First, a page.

Karen B Barnard-Kubow, Nina So, Laura F Galloway
Genetic incompatibility is a hallmark of speciation. Cytonuclear incompatibilities are proposed to be among the first genetic barriers to arise during speciation. Accordingly, reproductive isolation within species should be heavily influenced by interactions between the organelle and nuclear genomes. However, there are few clear examples of cytonuclear incompatibility within a species. Here we show substantial postzygotic reproductive isolation in first-generation hybrids between differentiated populations of an herbaceous plant (up to 92% reduction in fitness)...
September 28, 2016: Evolution; International Journal of Organic Evolution
Chuan Wu, Qi Zou, Sheng-Guo Xue, Wei-Song Pan, Xu Yue, William Hartley, Liu Huang, Jing-Yu Mo
Four rice genotypes, two hybrid and two indica, were selected to investigate the effects of silicate (Si) application on arsenic (As) accumulation and speciation in rice and As fractionation in soil. There were significant differences in root, straw and grain biomass among genotypes (p < 0.05), and Si application significantly increased root (p < 0.05) and grain biomass (p < 0.001). Silicate addition reduced the proportion of As associated with well-crystallized hydrous oxides of Fe and Al and residual phases, whilst increasing the proportions of specifically-sorbed As and As associated with amorphous and poorly-crystalline Fe and Al hydrous oxides...
December 2016: Chemosphere
Zheyun Zhang, Hee Sun Moon, Satish C B Myneni, Peter R Jaffé
Microbial redox transformations of arsenic (As) are coupled to dissimilatory iron and sulfate reduction in the wetlands, however, the processes involved are complex and poorly defined. In this study, we investigated the effect of dissimilatory iron and sulfate reduction on As dynamics in the wetland rhizosphere and its bioaccumulation in plants using greenhouse mesocosms. Results show that high Fe (50μM ferrihydrite/g solid medium) and SO4(2-) (5mM) treatments are most favorable for As sequestration in the presence of wetland plants (Scirpus actus), probably because root exudates facilitate the microbial reduction of Fe(III), SO4(2-), and As(V) to sequester As(III) by incorporation into iron sulfides and/or plant uptake...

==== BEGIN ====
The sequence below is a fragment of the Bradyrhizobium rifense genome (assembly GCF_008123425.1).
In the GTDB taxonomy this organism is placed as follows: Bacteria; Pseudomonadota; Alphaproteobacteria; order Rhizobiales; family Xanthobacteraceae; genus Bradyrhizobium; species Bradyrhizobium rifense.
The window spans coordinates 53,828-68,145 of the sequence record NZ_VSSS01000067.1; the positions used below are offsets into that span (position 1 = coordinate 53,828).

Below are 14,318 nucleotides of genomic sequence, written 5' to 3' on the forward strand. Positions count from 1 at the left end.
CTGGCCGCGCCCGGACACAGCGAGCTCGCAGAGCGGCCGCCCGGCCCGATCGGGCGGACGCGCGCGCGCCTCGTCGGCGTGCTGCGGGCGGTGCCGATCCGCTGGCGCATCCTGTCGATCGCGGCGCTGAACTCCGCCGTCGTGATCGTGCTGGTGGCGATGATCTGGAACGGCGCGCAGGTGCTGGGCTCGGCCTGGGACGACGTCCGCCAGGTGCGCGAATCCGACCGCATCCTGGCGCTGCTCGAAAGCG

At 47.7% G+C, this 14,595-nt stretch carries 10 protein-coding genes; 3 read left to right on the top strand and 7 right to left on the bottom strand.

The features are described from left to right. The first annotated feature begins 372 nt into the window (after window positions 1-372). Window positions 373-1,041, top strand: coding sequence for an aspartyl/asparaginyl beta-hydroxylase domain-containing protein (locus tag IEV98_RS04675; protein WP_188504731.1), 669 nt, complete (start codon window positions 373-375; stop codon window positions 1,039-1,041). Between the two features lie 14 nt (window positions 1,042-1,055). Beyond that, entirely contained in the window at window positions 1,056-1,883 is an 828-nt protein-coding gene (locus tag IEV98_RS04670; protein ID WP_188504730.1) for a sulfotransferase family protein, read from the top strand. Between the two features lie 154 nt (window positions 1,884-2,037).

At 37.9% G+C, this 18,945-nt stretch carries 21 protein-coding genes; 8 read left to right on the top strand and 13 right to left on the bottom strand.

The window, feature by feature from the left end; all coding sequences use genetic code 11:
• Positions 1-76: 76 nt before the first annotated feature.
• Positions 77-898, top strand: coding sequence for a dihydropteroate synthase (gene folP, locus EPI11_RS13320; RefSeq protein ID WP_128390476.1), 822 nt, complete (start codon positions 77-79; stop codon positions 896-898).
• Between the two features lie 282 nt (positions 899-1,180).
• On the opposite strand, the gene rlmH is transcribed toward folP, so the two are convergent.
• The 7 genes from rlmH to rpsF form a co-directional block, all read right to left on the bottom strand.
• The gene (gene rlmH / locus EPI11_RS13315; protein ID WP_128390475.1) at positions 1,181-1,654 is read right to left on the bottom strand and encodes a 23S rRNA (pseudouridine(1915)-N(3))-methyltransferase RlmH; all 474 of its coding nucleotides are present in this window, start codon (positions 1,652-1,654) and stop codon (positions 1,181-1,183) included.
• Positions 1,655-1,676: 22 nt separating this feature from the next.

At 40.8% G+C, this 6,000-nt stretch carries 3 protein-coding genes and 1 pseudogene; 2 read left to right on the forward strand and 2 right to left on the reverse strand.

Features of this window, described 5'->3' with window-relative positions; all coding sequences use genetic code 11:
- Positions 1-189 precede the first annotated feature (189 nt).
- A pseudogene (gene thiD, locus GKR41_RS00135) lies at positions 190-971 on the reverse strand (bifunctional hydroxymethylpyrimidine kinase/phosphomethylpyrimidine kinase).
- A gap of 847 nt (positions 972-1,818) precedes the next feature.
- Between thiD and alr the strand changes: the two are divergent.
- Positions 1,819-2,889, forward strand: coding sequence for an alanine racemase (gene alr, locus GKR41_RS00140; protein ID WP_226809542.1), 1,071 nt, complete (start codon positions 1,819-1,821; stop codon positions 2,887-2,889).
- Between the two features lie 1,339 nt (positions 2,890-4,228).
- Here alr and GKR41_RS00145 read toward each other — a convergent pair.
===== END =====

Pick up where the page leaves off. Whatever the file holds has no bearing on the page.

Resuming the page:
June 14, 2016: Journal of Hazardous Materials
Changbin Gao, Guilong Zhou, Chaozhi Ma, Wen Zhai, Tong Zhang, Zhiquan Liu, Yong Yang, Ming Wu, Yao Yue, Zhiqiang Duan, Yaya Li, Bing Li, Jijun Li, Jinxiong Shen, Jinxing Tu, Tingdong Fu
The mating system transition in polyploid Brassica napus (AACC) from out-crossing to selfing is a typical trait to differentiate it from their diploid progenitors. Elucidating the mechanism of mating system transition has profound consequences for understanding the speciation and evolution in B. napus. Functional complementation experiment has shown that the insertion of 3.6 kb into the promoter of self-incompatibility male determining gene, BnSP11-1 leads to its loss of function in B. napus. The inserted fragment was found to be a non-autonomous Helitron transposon...
2016: Scientific Reports
J Rull, E Tadeo, R Lasa, M Aluja
Dormancy has been thoroughly studied for several species of economic importance in the genus Rhagoletis in temperate areas of North America and Europe. Much less is known on life history regulation for species inhabiting high-elevation areas in the subtropics at the southern extreme of their geographical range. Host plant phenology has been found to play a key role in generating allochronic isolation among sibling species and host races of Rhagoletis in the course of sympatric speciation, and has important implications for pest management...
September 21, 2016: Bulletin of Entomological Research